Erema, by R. D. Blackmore

Chapter III

A Sturdy Colonist

For the contrast betwixt that dreadful scene and the one on which my dim eyes slowly opened, three days afterward, first I thank the Lord in heaven, whose gracious care was over me, and after Him some very simple members of humanity.

A bronze-colored woman, with soft, sad eyes, was looking at me steadfastly. She had seen that, under tender care, I was just beginning to revive, and being acquainted with many troubles, she had learned to succor all of them. This I knew not then, but felt that kindness was around me.

“Arauna, arauna, my shild,” she said, in a strange but sweet and soothing voice, “you are with the good man in the safe, good house. Let old Suan give you the good food, my shild.”

“Where is my father? Oh, show me my father?” I whispered faintly, as she raised me in the bed and held a large spoon to my lips.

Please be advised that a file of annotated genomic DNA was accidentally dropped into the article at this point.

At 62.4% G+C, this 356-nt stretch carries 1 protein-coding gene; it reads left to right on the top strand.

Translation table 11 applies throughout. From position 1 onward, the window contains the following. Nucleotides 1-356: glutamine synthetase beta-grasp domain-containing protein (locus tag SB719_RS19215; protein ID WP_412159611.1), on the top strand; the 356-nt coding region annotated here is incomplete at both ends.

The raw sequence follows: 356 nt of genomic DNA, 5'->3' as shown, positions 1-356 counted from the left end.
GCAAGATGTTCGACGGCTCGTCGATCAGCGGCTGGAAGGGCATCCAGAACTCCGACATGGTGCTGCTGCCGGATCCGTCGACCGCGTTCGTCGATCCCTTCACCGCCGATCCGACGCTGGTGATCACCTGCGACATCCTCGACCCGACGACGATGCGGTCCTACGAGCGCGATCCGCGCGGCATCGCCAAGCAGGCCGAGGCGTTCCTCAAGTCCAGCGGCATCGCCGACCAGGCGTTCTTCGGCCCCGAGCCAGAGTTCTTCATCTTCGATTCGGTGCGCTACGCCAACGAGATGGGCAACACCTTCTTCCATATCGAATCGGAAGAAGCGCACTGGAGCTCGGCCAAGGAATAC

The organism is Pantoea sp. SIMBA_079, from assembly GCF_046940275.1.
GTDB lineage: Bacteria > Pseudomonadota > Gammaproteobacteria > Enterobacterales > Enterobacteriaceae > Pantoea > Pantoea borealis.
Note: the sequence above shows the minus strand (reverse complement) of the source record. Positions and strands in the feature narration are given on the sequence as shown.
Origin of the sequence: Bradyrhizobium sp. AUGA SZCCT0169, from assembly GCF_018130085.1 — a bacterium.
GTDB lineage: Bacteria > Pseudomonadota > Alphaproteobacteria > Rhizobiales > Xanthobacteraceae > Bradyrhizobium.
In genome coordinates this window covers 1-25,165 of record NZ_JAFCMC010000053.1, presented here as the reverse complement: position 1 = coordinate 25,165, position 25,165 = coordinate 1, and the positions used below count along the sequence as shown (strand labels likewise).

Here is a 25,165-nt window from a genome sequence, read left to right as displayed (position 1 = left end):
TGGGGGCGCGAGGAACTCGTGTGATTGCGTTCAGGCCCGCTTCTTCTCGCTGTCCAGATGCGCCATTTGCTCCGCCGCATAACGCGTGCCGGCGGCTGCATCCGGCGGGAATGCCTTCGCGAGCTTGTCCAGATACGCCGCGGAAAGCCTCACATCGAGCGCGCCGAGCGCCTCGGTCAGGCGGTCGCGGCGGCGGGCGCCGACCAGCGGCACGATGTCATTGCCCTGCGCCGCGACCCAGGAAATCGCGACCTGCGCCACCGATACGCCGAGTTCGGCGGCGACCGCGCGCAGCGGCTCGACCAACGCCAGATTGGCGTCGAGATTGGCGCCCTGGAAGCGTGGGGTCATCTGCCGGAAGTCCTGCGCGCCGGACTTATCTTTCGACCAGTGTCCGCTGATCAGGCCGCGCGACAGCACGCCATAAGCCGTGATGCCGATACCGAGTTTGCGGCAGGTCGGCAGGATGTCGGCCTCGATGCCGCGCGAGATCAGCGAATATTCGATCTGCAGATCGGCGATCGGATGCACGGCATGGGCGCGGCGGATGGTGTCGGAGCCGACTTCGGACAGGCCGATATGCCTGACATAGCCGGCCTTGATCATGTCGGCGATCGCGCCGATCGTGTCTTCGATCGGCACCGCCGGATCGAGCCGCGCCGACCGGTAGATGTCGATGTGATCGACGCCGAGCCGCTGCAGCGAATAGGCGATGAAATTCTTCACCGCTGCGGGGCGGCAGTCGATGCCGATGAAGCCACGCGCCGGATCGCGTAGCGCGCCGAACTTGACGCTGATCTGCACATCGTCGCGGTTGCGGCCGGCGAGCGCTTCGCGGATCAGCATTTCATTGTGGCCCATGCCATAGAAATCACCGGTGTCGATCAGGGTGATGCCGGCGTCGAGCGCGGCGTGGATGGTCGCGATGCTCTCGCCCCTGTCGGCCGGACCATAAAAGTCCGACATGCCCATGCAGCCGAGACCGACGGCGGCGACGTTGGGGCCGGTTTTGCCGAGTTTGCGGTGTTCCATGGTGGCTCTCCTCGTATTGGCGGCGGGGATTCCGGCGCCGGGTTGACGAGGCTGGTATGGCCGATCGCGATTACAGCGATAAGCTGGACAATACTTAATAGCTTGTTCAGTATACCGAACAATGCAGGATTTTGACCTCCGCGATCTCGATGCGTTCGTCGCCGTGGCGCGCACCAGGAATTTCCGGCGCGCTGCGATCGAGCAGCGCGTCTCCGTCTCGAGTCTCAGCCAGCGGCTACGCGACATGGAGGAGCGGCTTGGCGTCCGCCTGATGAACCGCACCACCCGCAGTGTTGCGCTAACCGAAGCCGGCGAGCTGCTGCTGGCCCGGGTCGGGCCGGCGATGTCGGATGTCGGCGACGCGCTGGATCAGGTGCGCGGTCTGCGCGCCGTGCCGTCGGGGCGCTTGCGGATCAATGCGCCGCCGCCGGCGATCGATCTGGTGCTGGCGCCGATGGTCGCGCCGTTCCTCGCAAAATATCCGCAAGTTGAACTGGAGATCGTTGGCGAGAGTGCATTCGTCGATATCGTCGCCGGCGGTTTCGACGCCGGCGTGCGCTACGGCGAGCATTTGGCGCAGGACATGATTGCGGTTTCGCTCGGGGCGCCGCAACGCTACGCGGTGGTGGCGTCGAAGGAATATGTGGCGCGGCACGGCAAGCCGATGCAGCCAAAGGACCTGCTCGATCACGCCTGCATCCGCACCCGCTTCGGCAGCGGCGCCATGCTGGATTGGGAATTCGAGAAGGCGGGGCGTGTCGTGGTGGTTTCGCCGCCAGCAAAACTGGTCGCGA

“You shall — you shall; it is too very much Inglese; me tell you when have long Sunday time to think. My shild, take the good food from poor old Suan.”

She looked at me with such beseeching eyes that, even if food had been loathsome to me, I could not have resisted her; whereas I was now in the quick-reviving agony of starvation. The Indian woman fed me with far greater care than I was worth, and hushed me, with some soothing process, into another abyss of sleep.

More than a week passed by me thus, in the struggle between life and death, before I was able to get clear knowledge of any body or any thing. No one, in my wakeful hours, came into my little bedroom except this careful Indian nurse, who hushed me off to sleep whenever I wanted to ask questions. Suan Isco, as she was called, possessed a more than mesmeric power of soothing a weary frame to rest; and this was seconded, where I lay, by the soft, incessant cadence and abundant roar of water. Thus every day I recovered strength and natural impatience.

“The master is coming to see you, shild,” Suan said to me one day, when I had sat up and done my hair, and longed to be down by the water-fall; “if, if — too much Inglese — old Suan say no more can now.”

“If I am ready and able and willing! Oh, Suan, run and tell him not to lose one moment.”